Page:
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The Desperate Need for Differences

When I travel, I enjoy the immersion in the different places and sites and people who are strange, new, and beautiful. To me, travel means a further comprehension of differences in cultures and being in awe of the world’s diversity and our personal uniqueness’s. The world mirrors the differences between me and you. And we represent the world. I am an idealist but there is a different perspective that much of humanity shares.

Unfortunately, humanity has a bad case of  ‘us and them’ and it may be our undoing. The world is brimming with people who do not celebrate the differences between themselves and their neighbor. They are so entwined in strong feelings of not being like the other, this “anti” anger becomes their identity. As people everywhere substantiate their need to feel greater, better than, and more righteous than others, they lose their compassion and recognition of our basic similarities and lose touch with their humanity.

If we so strongly identify with our role, there’s a risk we can not accommodate for differences. In fact, these differences feel like a personal affront on our very body and soul. Our egos are crying out for vengeance and a good solid meal of hate. As we focus on these intense feelings of anger and difference, these perpetuate and fortify our glorious purpose and substantiate our existence. It’s madness at its clever best.

However, intensely focusing on our differences cum hates, homo-sapiens become nothing more than animals. In the name of righteousness and superiority, we make excuses for genocide, ethnic cleansing, the Crusades, Jihad, and countless crimes against humanity. On a smaller scale, these hateful ‘me vs. you’ thoughts cause tensions between races, working and non-working mothers, and British football match brawls. When we have accepted our beliefs as roles and self-definition, we’ve become mobs and perpetrated excusable crimes. I have a hard time believing anyone’s God finds this acceptable.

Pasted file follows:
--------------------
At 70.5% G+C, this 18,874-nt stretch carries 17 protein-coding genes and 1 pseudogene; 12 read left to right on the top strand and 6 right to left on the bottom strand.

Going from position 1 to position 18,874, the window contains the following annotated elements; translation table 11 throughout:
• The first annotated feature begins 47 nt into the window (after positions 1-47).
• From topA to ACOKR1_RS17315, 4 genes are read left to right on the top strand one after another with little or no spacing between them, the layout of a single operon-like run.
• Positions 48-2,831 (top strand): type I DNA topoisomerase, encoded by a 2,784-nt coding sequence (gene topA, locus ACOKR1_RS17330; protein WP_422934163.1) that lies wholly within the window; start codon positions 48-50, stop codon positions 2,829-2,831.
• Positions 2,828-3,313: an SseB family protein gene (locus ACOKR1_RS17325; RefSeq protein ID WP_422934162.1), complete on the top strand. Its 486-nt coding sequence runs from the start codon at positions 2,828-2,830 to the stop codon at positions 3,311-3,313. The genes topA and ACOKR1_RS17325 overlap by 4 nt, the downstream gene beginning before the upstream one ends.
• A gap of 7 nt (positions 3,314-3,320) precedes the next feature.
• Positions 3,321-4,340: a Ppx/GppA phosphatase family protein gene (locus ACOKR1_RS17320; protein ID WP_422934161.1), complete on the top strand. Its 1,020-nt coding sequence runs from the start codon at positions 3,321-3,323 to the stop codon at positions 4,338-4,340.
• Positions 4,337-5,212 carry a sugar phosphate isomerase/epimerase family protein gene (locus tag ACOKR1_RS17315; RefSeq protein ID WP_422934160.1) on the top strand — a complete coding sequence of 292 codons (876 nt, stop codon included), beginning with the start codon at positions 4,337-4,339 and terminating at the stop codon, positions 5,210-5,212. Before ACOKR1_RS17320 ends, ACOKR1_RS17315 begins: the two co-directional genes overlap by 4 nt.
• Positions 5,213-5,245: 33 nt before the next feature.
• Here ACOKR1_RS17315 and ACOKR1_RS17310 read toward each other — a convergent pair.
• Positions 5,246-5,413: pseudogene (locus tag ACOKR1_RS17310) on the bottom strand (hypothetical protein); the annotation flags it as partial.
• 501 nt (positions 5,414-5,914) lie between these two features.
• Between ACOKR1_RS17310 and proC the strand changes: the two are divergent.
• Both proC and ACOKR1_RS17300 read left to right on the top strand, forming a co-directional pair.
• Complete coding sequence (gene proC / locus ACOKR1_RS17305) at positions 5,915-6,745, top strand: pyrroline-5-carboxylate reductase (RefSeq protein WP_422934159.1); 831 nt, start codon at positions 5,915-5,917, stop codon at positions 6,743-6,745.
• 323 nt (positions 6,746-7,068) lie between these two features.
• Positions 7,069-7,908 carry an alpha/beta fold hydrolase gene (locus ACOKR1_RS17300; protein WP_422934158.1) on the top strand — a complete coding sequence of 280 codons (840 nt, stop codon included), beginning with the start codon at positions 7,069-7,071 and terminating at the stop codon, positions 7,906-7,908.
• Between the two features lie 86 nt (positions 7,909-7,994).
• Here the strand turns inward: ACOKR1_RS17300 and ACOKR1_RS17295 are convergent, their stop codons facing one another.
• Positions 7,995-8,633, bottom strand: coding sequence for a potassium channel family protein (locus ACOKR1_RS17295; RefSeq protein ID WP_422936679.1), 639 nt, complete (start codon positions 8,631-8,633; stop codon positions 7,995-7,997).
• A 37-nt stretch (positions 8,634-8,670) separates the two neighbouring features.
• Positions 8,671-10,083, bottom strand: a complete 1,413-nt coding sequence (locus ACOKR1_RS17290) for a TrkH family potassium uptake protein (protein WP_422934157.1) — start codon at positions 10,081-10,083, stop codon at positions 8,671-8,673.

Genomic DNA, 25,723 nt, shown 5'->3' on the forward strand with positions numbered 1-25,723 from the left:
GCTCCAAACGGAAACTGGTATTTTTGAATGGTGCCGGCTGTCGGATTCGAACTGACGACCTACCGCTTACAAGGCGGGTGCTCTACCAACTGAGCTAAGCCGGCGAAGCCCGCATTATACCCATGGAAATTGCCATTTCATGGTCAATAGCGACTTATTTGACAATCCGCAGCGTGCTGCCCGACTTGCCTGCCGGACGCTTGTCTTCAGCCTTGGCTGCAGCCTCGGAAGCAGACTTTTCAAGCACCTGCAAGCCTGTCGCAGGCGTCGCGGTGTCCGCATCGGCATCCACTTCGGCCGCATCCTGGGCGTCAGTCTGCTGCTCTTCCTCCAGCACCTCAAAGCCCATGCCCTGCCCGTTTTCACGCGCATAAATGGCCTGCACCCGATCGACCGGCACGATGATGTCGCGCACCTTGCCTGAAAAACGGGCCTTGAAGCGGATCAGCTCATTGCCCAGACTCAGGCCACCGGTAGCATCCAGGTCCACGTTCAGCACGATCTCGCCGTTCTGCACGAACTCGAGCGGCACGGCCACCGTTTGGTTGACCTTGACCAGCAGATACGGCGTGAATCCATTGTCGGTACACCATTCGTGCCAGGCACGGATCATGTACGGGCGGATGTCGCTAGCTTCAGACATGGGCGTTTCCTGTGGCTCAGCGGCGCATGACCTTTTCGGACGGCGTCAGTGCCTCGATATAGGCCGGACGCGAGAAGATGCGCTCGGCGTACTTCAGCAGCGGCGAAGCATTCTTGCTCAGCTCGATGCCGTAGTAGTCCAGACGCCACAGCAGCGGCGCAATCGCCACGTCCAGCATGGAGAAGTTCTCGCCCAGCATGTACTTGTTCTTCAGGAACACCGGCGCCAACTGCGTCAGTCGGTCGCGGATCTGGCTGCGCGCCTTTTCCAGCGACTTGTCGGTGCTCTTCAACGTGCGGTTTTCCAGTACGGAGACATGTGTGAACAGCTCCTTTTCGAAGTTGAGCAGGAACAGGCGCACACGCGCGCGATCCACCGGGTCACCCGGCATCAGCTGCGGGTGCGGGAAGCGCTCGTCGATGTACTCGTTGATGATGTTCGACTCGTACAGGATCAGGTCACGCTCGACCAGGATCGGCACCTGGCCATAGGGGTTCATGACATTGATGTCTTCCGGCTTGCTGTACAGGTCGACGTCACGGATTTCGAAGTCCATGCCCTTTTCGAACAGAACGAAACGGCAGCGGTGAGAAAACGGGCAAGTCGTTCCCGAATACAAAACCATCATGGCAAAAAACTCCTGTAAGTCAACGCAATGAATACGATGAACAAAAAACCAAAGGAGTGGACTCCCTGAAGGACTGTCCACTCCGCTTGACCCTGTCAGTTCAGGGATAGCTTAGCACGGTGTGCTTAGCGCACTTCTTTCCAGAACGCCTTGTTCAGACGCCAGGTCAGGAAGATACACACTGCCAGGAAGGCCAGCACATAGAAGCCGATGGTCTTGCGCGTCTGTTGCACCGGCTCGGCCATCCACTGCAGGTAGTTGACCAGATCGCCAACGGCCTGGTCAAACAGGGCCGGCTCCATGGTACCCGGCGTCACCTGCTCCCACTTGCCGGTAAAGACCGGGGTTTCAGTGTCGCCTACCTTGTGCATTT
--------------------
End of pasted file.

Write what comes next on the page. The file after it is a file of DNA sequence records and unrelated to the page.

However, were we to spend as much effort asking questions of others to truly comprehend their perspective, I believe miracles could happen. As long as we pinch and judge and hate, there are only walls. What if we moved beyond our fear of “other” and we poured out compassion and watched it foster a new a wonderful space between us called trust. What if I set aside my assumptions and bravely asked you how it is to be you instead? Or I made an extra effort to support you in your goals for happiness and success or shelter, food, and water. Somehow I think we’d all find ourselves a new role as humanitarians doing this.

I’m saying; whatever you stand for, stand for it with all your might. Be proud of it. And if where you are standing makes you feel hurt and crazed and unwelcome, move. The world is waiting to applaud the efforts of courage and integrity that mankind is capable of. The greatest Prophets of our time knew this would be humanity’s greatest challenge, to see beyond our thoughts of us to think of them instead. I remain hopeful that my children will be a part of a rise in global consciousness that will save us from ourselves. A girl can hope.

(photo courtesy of  Dani Simmonds)

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2 Responses to “The Desperate Need for Differences”

  1. Nina says:

    Beautifully spoken and relevant to what I feel.
    The first part on being “someone special” and celebrating only one’s own self/lifestyle is the attitude of my parents that I’m trying to resolve and enact differently in my own life.
    But one question comes up when I think of how short our lives are and how little I have done to really change things….
    How can I live and do nothing, when so many people out there are homeless and have no chance. I read an article about homeless people today. They tend to get more and younger in the last decade. Makes me think, why do I do nothing about it?
    What about the environmental issues? What do I do to change these?
    But being a good mother is that “it”? Am I delegating being good and truly compassionate to the next generation?
    Just saying.

    • Shalagh says:

      “Just saying” takes away what you just said. Do one thing and you will change the tide. And it may spur someone else to do something. We belong to the type of spiritual community that is committed to community outreach and service. They host the homeless for a week in Jan. along with all the churches in out town. Doing something is the answer.
      Love,
      Shalagh

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